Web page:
Crazy Mission Stories, Part II

Huzzah! New question in the inbox! This one comes from someone identifying themselves as “Elder Smith”.

Will you share some of your mission stories with us? We are trying to collect and publish a collection of great LDS mission stories.

Ok, now wait a minute. Does this question sound familiar to anyone? It should, because just over a year ago, my internet friend Joey asked a very similar question. Joey asked if I had any great mission stories to tell. I felt like kind of an ass, because my answer was more or less, “No. Mission stories are dumb and I don’t want to talk about it.” I felt bad, because I get that people who aren’t Mormons probably think Missionaries come home with a zillion great stories, and I felt like I was giving Joey the brush-off.

But it’s true. Missionaries have great experience – meaningful and important experiences – but they make terrible stories. And you know you are in for a particularly terrible story when  it starts with “This one time on my mission…”

Just to set the stage, I’ll quote myself from my post a year ago:

After a while, you get a little bit jaded. Now, if I’m sitting in Sunday School and some dude raises his hand and says, “Well this one time on my mission…”, I just roll my eyes.

“Oh great,” I say, nudging the guy next to me. “It’s Mission Story Guy.”

But like the fulfillment of prophecy, guess what Elder Smith’s website is called where he’s publishing a bunch of mission stories. It’s called This One Time on my Mission. And if anyone needs any further proof or convincing that the vast majority of mission stories are dumb, please click through to the website and read a dozen of them or so.

I don’t want to be a downer about mission stories. I’m glad “Elder Smith” has this website thing going on. Good for him. I hope it’s a successful venture and that everyone has a few laughs, but I’ll sit this one out. Well, if anyone out there has a great mission story, don’t share it here – send it over to This One Time on my Mission.

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5 thoughts on “Crazy Mission Stories, Part II”

  1. This one time on William Shunn’s mission…

    Though that’s shorter than the book it became, it’s still longer than the original blog posts years ago. It’s been a while since I read this, but I really enjoyed it.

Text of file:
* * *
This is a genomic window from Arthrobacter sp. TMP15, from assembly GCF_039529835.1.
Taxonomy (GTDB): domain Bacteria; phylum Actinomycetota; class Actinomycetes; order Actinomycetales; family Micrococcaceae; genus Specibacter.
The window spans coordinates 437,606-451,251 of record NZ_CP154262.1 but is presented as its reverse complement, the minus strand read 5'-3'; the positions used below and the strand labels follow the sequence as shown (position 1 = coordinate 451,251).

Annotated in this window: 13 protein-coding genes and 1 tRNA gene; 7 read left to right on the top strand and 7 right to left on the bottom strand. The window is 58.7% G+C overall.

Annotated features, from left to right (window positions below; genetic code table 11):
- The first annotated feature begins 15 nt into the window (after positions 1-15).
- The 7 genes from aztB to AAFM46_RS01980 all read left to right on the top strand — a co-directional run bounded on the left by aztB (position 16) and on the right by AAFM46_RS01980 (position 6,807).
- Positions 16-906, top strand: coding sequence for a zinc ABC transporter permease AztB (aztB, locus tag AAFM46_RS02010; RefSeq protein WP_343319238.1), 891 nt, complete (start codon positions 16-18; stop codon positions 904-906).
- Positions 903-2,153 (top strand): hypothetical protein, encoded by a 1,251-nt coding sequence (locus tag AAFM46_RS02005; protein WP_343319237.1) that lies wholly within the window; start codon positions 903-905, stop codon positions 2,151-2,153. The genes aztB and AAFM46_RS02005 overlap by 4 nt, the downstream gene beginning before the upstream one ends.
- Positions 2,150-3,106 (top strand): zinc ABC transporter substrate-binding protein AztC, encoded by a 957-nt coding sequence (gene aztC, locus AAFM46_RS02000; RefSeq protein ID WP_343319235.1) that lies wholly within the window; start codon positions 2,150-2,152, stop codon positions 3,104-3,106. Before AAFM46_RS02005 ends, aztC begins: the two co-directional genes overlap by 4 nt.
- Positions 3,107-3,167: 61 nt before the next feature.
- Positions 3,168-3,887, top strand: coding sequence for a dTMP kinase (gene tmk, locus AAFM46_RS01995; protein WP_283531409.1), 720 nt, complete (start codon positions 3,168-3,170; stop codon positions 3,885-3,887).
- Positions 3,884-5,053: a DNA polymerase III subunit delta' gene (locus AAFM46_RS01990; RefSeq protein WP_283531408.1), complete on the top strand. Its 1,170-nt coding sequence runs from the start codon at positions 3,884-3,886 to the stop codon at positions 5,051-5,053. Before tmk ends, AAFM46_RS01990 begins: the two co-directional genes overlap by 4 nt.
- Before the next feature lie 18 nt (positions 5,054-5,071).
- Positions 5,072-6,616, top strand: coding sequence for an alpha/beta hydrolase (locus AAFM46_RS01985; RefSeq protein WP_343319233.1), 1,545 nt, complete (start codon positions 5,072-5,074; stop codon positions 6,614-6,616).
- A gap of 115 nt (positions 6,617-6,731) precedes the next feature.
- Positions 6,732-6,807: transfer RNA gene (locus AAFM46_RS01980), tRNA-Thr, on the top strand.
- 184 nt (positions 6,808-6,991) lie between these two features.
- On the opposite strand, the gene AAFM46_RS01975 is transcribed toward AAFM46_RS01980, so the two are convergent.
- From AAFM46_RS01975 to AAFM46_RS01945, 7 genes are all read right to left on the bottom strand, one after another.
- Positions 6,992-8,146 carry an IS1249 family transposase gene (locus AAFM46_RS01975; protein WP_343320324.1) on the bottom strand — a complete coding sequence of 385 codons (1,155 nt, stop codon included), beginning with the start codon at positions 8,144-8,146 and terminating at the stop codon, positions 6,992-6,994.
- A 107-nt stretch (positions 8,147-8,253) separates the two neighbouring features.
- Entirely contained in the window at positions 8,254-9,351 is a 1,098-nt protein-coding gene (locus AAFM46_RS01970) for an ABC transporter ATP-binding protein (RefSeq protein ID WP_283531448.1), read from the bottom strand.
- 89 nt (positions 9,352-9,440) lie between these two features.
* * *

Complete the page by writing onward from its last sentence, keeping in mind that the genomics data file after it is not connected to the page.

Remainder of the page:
I actually like a lot of mission stories, though they are rarely the stories former missionaries think are great (stories of important/meaningful spiritual experiences). While those experiences mean a great deal to those involved, they rarely make good stories. However, missionaries often do stupid/strange/funny things, and they certainly meet a lot of interesting people.

    I’m interested in whether Ryan McIlvain’s novel “Elders” will do a better job making those types of stories interesting, in part because they are coming from an author who doesn’t “believe” any longer and they are part of a broader narative. That said, it will probably be a while before I read it.

  2. Ok, I was feeling cranky when I posted. I really have no beef with mission stories. There are certainly many very interesting mission stories out there, and of course a really great storyteller can make anything sound interesting.

    I will have to check out William Shunn’s stories, and also the McIlvain novel. Thanks for commenting!

  3. Oh, I don’t think you’re wrong at all about how most are horrible. Even most of the “funny” ones aren’t funny or entertaining.

    But, it’s just such a strange experience that some interesting things are bound to happen.

  4. Well, at least you’re consistent!

    I think people expect good stories because generally, people who are in the business of proselytizing run into good stories. This could be door-to-door salesmen, religious evangelists, or any other position in which you’re seeking to speak to a lot of people who don’t necessarily want (or at least hadn’t planned) to speak with you. Even positions where they do want to speak with you – carpet installers, for examples – can provide some great stories. Meeting lots of different people often results in good stories.

    I’ll have to check out one of these links to see what the so-called “good stories” are really all about.

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